As a rule, hatha yoga is recommended for beginners, since, on the one hand, it includes full-fledged work on the whole body, and on the other hand, it does not require deepening into the religious aspect. Hatha yoga classes primarily change the inner world of a person: a deeper sensation of the body allows you to better control thoughts.
Salutation to the Sun (Surya Namaskara)
Hatha yoga class may include elements of various directions – depending on the teacher. A good sequence of asanas for a start can be the classic “Salutation to the Sun.”
This complex perfectly prepares the body for other asanas, so classes often begin with it. But if you are limited in time, you can perform it separately, for example, in the morning as a charge. Of course, 15 minutes is not enough for a full practice even for beginners. But something is better than nothing.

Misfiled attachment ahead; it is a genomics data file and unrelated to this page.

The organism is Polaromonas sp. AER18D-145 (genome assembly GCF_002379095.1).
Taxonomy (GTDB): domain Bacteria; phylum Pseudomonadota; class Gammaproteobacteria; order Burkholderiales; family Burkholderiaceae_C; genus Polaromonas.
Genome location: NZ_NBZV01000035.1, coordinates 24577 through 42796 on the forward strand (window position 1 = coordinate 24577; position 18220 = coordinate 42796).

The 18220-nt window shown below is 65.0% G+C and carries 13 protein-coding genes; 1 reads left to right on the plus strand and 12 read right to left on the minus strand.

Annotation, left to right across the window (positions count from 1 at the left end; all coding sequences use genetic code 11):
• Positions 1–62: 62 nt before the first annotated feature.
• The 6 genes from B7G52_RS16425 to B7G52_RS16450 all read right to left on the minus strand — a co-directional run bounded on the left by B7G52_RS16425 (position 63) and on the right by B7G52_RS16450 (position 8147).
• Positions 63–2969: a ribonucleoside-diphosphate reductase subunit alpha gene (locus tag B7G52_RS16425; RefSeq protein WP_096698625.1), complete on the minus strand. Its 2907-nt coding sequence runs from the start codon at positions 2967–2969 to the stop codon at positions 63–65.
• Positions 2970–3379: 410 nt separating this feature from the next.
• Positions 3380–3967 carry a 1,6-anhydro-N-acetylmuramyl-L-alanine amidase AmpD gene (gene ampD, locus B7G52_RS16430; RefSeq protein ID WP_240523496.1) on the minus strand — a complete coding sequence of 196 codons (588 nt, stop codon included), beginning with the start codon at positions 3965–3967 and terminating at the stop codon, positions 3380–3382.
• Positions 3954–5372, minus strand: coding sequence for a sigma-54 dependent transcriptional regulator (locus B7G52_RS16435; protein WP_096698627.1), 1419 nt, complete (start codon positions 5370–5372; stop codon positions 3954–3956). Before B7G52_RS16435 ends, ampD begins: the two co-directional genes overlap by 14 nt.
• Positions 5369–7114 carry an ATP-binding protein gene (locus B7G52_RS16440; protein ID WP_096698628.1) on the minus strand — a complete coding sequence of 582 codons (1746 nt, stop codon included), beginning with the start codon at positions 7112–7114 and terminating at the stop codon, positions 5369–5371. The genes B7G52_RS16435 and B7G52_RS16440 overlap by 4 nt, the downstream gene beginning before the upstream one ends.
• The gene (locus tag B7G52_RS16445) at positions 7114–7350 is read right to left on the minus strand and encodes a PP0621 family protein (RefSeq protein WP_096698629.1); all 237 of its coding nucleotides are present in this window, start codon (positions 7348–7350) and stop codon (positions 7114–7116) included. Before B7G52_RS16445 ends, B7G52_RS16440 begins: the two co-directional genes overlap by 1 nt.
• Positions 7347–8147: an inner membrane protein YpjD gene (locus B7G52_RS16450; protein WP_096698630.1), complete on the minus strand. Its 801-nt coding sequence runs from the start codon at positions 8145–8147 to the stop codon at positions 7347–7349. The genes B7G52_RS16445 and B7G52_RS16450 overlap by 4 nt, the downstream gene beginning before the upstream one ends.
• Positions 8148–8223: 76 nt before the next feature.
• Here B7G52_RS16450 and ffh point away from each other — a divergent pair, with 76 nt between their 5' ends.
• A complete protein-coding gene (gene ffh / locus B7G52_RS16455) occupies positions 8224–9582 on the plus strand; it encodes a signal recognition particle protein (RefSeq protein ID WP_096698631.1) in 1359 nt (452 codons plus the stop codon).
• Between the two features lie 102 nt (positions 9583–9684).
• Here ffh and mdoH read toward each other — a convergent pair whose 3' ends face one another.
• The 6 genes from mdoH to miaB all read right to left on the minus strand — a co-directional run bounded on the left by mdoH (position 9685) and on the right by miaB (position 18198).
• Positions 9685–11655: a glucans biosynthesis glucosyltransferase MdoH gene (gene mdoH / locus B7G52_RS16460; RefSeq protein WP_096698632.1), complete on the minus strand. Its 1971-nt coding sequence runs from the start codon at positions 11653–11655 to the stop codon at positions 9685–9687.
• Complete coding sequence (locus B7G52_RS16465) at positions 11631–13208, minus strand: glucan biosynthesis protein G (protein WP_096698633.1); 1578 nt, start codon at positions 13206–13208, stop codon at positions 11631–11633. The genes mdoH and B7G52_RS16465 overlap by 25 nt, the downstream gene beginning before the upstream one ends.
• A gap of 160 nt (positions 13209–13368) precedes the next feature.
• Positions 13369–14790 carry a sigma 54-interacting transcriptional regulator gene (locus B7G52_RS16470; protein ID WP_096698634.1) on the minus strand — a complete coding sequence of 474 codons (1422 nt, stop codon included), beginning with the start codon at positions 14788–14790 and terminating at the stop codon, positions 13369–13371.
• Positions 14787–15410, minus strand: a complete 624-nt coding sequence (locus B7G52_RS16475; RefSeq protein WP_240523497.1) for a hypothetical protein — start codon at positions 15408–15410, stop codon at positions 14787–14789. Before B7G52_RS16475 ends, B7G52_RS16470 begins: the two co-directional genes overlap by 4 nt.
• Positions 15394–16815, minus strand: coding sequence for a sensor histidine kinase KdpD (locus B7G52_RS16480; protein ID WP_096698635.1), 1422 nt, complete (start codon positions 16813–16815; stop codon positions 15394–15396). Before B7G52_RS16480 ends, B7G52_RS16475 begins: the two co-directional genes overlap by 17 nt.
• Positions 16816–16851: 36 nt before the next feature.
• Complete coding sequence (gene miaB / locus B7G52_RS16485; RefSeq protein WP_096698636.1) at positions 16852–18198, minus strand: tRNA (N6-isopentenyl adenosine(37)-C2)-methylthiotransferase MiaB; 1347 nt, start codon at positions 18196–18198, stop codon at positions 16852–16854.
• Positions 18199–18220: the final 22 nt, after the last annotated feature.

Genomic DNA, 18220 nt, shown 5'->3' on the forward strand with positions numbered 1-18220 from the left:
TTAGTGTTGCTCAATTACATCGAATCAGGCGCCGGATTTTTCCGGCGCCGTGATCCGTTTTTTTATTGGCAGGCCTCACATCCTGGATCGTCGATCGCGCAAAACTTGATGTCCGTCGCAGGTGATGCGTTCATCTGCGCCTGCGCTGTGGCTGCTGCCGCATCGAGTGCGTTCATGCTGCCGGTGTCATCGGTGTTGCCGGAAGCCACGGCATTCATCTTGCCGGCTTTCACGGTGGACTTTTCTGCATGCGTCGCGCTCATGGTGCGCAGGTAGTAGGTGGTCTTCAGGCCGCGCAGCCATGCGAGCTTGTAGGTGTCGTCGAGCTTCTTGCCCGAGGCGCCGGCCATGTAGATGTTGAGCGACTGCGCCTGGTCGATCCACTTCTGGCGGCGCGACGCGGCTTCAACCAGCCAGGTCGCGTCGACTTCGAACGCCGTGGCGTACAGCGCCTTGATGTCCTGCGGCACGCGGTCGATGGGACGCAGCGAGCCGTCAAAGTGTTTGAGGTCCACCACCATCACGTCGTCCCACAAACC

Complexes for beginners usually include asanas that affect the whole body. They are delayed in each position for a short time (less than a minute). Over time, if you feel the need for deeper practice, it makes sense to increase the delay in individual asanas. But this is more the case with Iyengar’s static yoga.
Tips for doing asanas
Do not neglect the warm-up: warming up the body contributes to a safe and at the same time deeper practice. Avoid sudden movements. The only thing that requires tension in yoga is attention control. Avoid pain! Breathe deeply and calmly: stretch your spine with an inhalation, relax with an exhalation and deepen asana. Pay special attention to your back: it should not break in an attempt, for example, to reach out to stop. If stretching does not allow, do not immediately strive to achieve an ideal position: regular practice will help to deepen the asana over time.
There are, of course, contraindications for doing hatha yoga. The only way you can not harm yourself is to listen carefully to your own feelings. In any case, yoga does not set the goal of twisting each letter “si”. Do not look at others, concentrate on your feelings and enjoy the practice.